Don’t use gagging orders to cover up allegations of sexual misconduct, law firms warned

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By Thomas Connelly on

It comes after profession rocked by assault accusations

Law firms have been told they could face serious disciplinary sanctions if they use non-disclosure agreements (NDAs) to prevent alleged victims of sexual assault or harassment speaking out.

The Solicitors Regulation Authority (SRA) has told firms today that NDAs, sometimes referred to as gagging orders, should not be used to prevent employees reporting allegations of inappropriate conduct to the police or regulator.

The new notice, issued earlier today, warns firms they risk facing disciplinary action if they use an NDA “as a means of improperly threatening litigation or other adverse consequences”. The SRA — which received 21 complaints relating to allegations of inappropriate sexual behaviour between November 2015 to October 2017 — continues that those subject to an NDA should not be prevented from keeping or receiving a copy. Paul Philip, SRA chief executive officer, said:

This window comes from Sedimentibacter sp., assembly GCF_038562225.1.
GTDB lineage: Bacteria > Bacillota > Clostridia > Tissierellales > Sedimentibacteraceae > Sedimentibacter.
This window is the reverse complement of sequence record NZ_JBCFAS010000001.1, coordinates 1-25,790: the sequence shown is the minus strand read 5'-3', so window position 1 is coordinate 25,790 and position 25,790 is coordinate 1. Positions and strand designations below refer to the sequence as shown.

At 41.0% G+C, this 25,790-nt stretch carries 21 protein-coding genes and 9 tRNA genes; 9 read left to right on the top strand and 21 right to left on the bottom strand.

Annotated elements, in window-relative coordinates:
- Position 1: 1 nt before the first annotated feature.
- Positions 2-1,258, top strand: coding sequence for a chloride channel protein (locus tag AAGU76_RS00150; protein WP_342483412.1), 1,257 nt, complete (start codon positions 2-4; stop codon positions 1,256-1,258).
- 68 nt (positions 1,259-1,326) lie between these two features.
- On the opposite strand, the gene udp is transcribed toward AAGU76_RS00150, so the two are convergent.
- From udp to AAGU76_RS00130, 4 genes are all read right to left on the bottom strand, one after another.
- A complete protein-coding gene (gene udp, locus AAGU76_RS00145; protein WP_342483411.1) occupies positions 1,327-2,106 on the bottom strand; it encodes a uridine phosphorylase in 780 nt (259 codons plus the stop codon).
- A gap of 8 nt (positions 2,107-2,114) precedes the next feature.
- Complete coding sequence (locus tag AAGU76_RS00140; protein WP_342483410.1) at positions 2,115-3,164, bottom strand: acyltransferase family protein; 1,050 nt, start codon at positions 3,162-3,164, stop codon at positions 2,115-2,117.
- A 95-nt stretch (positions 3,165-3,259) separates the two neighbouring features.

“The public and the profession expects solicitors to act with integrity and uphold the rule of law. And most do. NDAs have a valid use, but not for covering up serious misconduct and in some cases potential crimes.”

The warning comes just weeks after it emerged that Baker McKenzie had reached a “confidential settlement” with a female associate following an allegation of sexual assault against one of the global outfit’s partners. The incident, which occurred several years ago, resulted in the unnamed solicitor receiving a payout from Bakers and entering into a confidentiality agreement before leaving the firm.

Bakers has since confirmed the partner in question is set to leave the firm. The City outfit has since drafted in Simmons & Simmons to conduct an independent external review into the way it responded to the allegation.

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